Alongside cuts in state administration at national level, the government announced that it would initiate the regional reorganisation of Hungary, namely the dissolution of the traditional county system and the creation of seven regions. The government also announced that it would reform the healthcare and higher education systems as well as privatise public transport companies.
Fiscal measures announced include increasing the rate of value added tax (VAT) from 15% to 20% for certain consumer goods like food, public transport, gas and electricity. The rate of EVA, (‘Simplified Entrepreneurial Tax’ for certain small businesses), will also increase from 15% to 25%.
From the beginning of September 2006, employee contributions to healthcare will be raised from 4% to 6%, and increased further to 7% in 2007. A 20% tax on interest and stock exchange gains will be introduced from September. A new 4% ‘solidarity tax’ will also come into force for companies and private entrepreneurs on 1 September; private individuals earning more than HUF 6.05 million (€22,000) per year will be subject to this tax from 1 January 2007. The tax base for companies will also be adjusted upwards. In addition, the introduction of a property tax is planned for 2008.
Rising household costs
These tax measures will result in an extra revenue of HUF 350 billion (€1.27 billion) in 2006, and HUF 1 trillion (€3.63 billion) in 2007. Moreover, household energy prices will increase as some state subsidies will be eliminated. The price of natural gas will rise by 30% in August, while that of electricity will go up by one percentage point to 14%. There will be an increase of 5.7% in excise duties on cigarettes and alcoholic beverages. Prices for public transport will also increase, and ticket price differences between bus and railway transport will be eliminated.
Continuing social dialogue
Despite these sweeping measures, the government assured the social partners that it would continue to support tripartite social dialogue and the social partner organisations. In accordance with this policy, the New Balance programme was submitted to the National Interest Reconciliation Council (Országos Érdekegyezteto Tanács, OÉT), the national-level tripartite forum, for consultation.
Initial responses to package
Following the announcement of the measures, the value of Hungary’s national currency has dropped by 10% (to HUF 280 against €1 from the earlier rate of HUF 250).
On 10 July 2006, the parliament passed the amendments of laws necessary for the austerity measures. However, lacking the support of the opposition, the amendments necessary for the reform of state administration – namely the introduction of regional structures instead of the current county system – failed to get sufficient backing. The Hungarian constitution stipulates that such changes need a qualified majority of two thirds of the parliament.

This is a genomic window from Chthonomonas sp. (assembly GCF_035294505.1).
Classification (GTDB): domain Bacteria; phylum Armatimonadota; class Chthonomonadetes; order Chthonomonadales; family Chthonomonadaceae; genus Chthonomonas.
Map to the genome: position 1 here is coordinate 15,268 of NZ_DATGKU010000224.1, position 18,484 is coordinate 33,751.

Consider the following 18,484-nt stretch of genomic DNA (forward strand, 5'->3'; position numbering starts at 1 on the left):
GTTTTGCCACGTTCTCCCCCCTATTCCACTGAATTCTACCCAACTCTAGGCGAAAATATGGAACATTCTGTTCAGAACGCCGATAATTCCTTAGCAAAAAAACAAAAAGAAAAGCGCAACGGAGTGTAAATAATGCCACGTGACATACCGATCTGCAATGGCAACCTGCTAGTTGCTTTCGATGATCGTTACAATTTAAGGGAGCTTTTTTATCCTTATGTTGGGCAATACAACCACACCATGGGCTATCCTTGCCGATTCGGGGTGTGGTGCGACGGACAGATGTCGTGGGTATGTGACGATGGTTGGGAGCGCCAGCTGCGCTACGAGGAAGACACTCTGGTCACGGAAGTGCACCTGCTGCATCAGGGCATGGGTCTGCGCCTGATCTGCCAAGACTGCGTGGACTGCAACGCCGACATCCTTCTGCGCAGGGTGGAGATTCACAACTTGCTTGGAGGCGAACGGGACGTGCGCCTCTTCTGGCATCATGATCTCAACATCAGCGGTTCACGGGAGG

According to the National Bank of Hungary (Magyar Nemzeti Bank, MNB), the austerity measures may reduce the state budget deficit to 3% by 2008; however, its negative impact on inflation is likely to jeopardise meeting the euro-zone criteria by that year. Furthermore, as many analysts highlighted, the package mostly consists of revenue generation through tax increases, and its major side-effect would be a slowing down of economic growth from the current 4%–4.5% level to 2%–3% in the following years. There are also concerns about the long-term sustainability of the measures.
It seems that the six years of budget overspending policies – pursued by the political left and right-wing governments alike – have come to an end. The increasing state budget deficit reached such levels that it threatens the country’s economic stability. It is feared, however, that revenue generation will only bring about short-term alleviation of the state budget deficit, while macroeconomic recovery cannot be sustainable without implementing major structural reforms.
As far as the impact of the government package on industrial relations is concerned, it should be borne in mind that inflation will rise to 6%–7% due to these measures and that in 2007 there will be a drop in real wages of 2%–3%. The package poses a challenge for the trade unions in how to handle conflict with a government that supports social dialogue and that has close ties with major unions. The challenge for the employers lies in the fact that the government has finally begun to redress budgetary imbalances but in a way that puts the competitiveness of companies at risk, namely by increasing taxes.
András Tóth and László Neumann, Institute of Political Science, Hungarian Academy of Sciences